Itschief vegetable crops include cabbage, carrots and cauliflower; while pears,apples, plums and strawberries lead the fruit crops. The country is also aleader in the production of hops, which helps contribute to its notoriety in thebeer-industry. Wine grapes grown in the Rhine and Moselle Valleys help developthat notable industry. Germany has a fair balance of trade. Its exports includechemicals, motor vehicles, iron, steel and other raw materials. The value ofthese and other exports in 1996 where estimated at DM772 billion.

    Among itemsimported into the country are electrical products and apparel. With theseproducts, the value of imports to Germany were DM670 billion. The most tradeactivity occurred with France, valuing their partnership at DM71 billion forexports and DM84 billion for imports. The United States figures stand at DM48billion and DM60 billion form import/export respectively. The largest differencein commodity distribution is raw materials with DM35 billion of it beingimported and DM6 billion being exported.

    German government, or Bundestag, hascontinued to work hard to make sure that the economy has continued on the pathto stabilization. It had faced tough issues that have arisen because ofunification. The Bundestag may make the decisions on what to do about theeconomic status and how to make corrections, but it is the job of the CentralBank to carry them out. The economic growth of Western Germany had see-sawedconsiderably.

    There was a economic boom caused by the increase in consumerdemand and capital spending for two years followed by a drop. All this happenedas the eastern states needed an increase in support payments to help them getback on their feet. The Central Bank, known as the Bundesbank, needed to preventany more pressures of inflation placed on them. In doing so, a high, short-terminterest rate was instituted thus curbing any further economic activity.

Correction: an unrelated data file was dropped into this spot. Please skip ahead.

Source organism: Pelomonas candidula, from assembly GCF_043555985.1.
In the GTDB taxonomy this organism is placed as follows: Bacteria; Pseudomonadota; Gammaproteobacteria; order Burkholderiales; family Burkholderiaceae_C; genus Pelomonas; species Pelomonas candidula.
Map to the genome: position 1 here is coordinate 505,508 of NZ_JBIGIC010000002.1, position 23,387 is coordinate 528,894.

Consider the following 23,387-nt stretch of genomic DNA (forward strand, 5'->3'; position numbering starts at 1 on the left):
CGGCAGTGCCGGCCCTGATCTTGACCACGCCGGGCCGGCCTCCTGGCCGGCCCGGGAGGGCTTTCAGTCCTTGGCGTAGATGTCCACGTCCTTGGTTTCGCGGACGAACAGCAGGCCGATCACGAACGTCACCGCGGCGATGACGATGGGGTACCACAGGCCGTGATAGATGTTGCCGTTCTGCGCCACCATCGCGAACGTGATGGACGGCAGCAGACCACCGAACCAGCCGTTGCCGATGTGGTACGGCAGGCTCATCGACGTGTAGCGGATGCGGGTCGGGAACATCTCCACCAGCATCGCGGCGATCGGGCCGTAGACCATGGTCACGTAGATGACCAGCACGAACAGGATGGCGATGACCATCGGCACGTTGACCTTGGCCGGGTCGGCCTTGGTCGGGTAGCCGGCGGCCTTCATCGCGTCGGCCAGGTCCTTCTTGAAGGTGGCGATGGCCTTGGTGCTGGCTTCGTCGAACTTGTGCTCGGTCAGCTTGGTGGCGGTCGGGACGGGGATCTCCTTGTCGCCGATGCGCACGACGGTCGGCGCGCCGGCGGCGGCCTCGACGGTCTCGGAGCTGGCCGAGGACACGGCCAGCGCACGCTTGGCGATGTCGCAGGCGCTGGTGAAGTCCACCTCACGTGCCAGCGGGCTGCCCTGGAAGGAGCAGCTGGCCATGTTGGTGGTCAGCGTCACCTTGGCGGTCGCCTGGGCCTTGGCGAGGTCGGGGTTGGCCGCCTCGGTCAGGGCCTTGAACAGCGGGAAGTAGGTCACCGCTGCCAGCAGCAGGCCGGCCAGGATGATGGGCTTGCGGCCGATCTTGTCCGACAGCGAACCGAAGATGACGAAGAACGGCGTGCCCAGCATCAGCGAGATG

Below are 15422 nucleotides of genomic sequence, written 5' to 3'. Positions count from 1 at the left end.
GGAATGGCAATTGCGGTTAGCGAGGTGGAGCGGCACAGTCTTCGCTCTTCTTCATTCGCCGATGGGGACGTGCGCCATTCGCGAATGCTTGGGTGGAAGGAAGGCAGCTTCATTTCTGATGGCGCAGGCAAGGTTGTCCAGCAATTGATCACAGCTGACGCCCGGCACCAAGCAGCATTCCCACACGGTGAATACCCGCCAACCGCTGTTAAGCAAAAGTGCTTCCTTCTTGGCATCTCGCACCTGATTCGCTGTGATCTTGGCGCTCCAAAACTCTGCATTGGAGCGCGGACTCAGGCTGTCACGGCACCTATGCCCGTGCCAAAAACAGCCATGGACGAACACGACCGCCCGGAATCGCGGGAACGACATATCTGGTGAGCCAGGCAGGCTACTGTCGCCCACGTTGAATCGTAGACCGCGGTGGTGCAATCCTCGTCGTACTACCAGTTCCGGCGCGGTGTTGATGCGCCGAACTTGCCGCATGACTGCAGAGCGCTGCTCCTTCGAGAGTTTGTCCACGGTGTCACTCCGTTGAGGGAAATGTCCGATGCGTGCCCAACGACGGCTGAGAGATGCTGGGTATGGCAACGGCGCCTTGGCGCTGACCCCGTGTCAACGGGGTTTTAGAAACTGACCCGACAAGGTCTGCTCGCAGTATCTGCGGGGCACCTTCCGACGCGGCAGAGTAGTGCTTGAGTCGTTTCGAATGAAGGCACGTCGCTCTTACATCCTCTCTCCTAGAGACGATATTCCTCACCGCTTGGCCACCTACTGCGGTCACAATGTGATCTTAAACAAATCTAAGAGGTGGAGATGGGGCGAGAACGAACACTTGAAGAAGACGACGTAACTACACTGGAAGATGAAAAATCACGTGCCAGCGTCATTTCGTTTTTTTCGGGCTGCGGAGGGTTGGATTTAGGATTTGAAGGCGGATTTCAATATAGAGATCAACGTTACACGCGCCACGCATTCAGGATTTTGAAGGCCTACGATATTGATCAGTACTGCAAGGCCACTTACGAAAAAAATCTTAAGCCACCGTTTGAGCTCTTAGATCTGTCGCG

TheBundesbank saw an improvement in conditions and the eastern states experienced a10% rate of growth, one of the highest in the entire European region. To furtherimprovement, the Bundesbank saw the appreciation of the Deutsche Mark. Unemployment is one problem that has faced the country for decades. From thehorrors of World War II to 1998, Germany has faced this problem forever. It hasreached its highs and lows, with a 1996 statistic stating that of the 39.

    96million in the work force, 3. 97 million of those were unemployed. A large partof it has to do with the countrys economy that continues to see-saw,requiring quick intervention by the Bundesbank and Bundestag. The eastern statesfaced the worst of it because to this day they continue to reform and withreform comes work force reduction. Germanys labor is fully unionized and thegovernment has special courts to help settle any disputes. To help further curbthe unemployment rate increases, a national program is in place to help placeworkers whose jobs have been phased out due to automation.

    Germany has had itsshare of economic hardships and successes. Its the commitment to the peopleby the Bundestag that has helped rank it among the top economic powers of theworld. BibliographyClements, John, ed. Clements Encyclopedia of World Governments.

    Dallas,TX: Political Research, 1996. Culturegrams 1995. Brigham Young University: DavidM. Kennedy Center for International Study, 1998. “German Economy. ” Online.

    Available at http://www. cnnfn. com. “Germany. ” Encyclopedia Britanica. 1997edition.

    Turner, Barry, ed. Statesmans Yearbook 1998-1999. New York, NY:Macmillan Reference, 1998. United States Department Of State.

    Germany. Background Notes. Washington, DC: Department of State, 1995.